Animals were obtained from Charles River (St. Constant, Quebec, Canada) and animal studies were conducted according to criteria established by the Canadian Council for Animal Care and approved by the Animal Care and Use Committee of the Hospital for Sick Children, Toronto, ON, Canada. Female adult C57BL/6N mice, weighing between 22 and 25 grams, were used for all experiments.
Elastase-induced lung injury
Porcine pancreatic elastase (Type I, aqueous suspension, ≥4.0 units/mg protein, Calbiochem, EMD biosciences, USA) was dissolved in sterile saline to create a volume for tracheal instillation of 100 μl per mouse with a concentration of 4.8 Units/100 g bodyweight. Animals were anesthetized with 3% isoflurane and intraperitoneal (ip) administration of 75 mg/kg ketamine (75 mg/kg) and 5 mg/kg xylazine (5 mg/kg). Following induction of anesthesia, a 25 G intubation tube was inserted past the vocal cords and 100 μl of elastase instilled into the trachea. Control animals were treated similarly, but received sterile saline instead of elastase. BAL was collected from mice at t = 1, 2, 3, 4, 5, 8, 14 and 21 days after elastase instillation to measure sphingolipids and inflammatory markers.
Lung function measurements
At day 21 following the instillation of elastase, the Flexivent rodent ventilator (Scireq, Montreal, Canada) was used to assess lung function as previously published .
Lungs were infused through the endotracheal tube with 3x 600 μl sterile saline, followed by withdrawal [27, 28]. The collected fluid was centrifuged at 1400g for 8 min. The supernatant and remaining lung tissue was collected in siliconized eppendorf tubes and stored at −80°C for mass spectrometry analysis.
Histology of the lungs
Following lung function measurements, histology and morphometry of the lungs was performed as previously described .
Measurement of ceramides
Ceramide levels in BAL and remaining lung tissue were measured by tandem mass spectrometry as previously described . The analysis was performed by the Analytical facility for Bioactive Molecules, The Hospital for Sick Children, Toronto, Canada.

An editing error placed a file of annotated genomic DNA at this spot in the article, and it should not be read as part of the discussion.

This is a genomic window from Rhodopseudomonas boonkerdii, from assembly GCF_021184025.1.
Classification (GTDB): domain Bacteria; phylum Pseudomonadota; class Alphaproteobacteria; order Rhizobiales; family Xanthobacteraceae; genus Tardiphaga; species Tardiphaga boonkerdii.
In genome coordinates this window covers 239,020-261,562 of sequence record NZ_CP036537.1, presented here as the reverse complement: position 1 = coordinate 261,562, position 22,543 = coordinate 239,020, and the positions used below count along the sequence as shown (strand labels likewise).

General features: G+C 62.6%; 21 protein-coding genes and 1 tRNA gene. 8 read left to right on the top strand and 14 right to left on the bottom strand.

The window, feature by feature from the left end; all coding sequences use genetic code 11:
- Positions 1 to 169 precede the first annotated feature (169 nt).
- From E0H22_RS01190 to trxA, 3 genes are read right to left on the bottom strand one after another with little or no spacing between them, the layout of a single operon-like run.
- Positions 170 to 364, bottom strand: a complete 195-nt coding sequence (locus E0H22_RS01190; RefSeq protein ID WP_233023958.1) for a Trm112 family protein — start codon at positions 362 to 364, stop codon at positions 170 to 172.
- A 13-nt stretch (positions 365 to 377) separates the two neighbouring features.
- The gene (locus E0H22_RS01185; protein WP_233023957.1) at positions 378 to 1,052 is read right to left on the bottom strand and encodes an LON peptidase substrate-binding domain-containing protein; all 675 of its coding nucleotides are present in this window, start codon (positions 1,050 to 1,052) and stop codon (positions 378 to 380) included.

Ceramide inhibitor experiments
Desipramine (acid SMase inhibitor, 20 mg/kg bodyweight), zoledronic acid (acid SMase inhibitor, 0.1 mg/kg bodyweight), sphingolactone (neutral SMase inhibitor, 1mg/kg bodyweight) (Sigma–Aldrich, St. Louis, MO), and myriocin (SPT inhibitor, 1mg/kg bodyweight) (Cayman Chemicals, Ann Arbor, MI) were administered via ip injection 2 hours before elastase instillation and 6, 24, 48 and 72 hours after elastase instillation. Each sphingolipid inhibitor experiment consisted of 4 groups: 1) control mice, 2) control mice treated with an ip injection of vehicle, 3) elastase-treated mice with an ip injection of vehicle only and 4) elastase-treated mice with an ip injection of sphingolipid inhibitor dissolved in the appropriate vehicle. Half of the number of the mice in each group was sacrificed at day 2 after elastase instillation to measure sphingolipid levels and inflammatory markers in BAL. The other mice underwent lung function measurements at day 14 after elastase instillation before histology and morphometry.
Immunofluorescent (IF) staining
IF was performed according to a previously published protocol with slight modification . Tissue sections were de-waxed in xylene, rehydrated using decreasing ethanol series (100% to 70%), before being washed in 1xPBS/0.03% (vol/vol) Triton-100-X. Tissue permeabilization was achieved by boiling in 10 mM sodium citrate (pH 6) for 15 minutes at 95°C, and cooled for 30 minutes in room temperature. Nonspecific antibody binding was blocked by incubation with a solution containing 10% (vol/ vol) normal donkey serum (Jackson ImmunoResearch, Cedarlane Laboratories, Burlington, Ontario) and 1% (vol/vol) bovine serum albumin in PBS at room temperature for 1 hour. The sections were washed and incubated for 1 hour with 1:100 diluted anti-ceramide monoclonal IgM antibodies (Glycobiotech, Borstel, Germany). The slides were washed again and stained for 30 min with a 1:200 diluted Cy3-labeled donkey anti-mouse IgM (Jackson ImmunoResearch,). After rinsing, the samples were mounted with 4,6-diamidino-2-phenylindole (DAPI) mounting medium (Vector, Burlington (ON)) and analyzed on a Leica fluorescence microscope.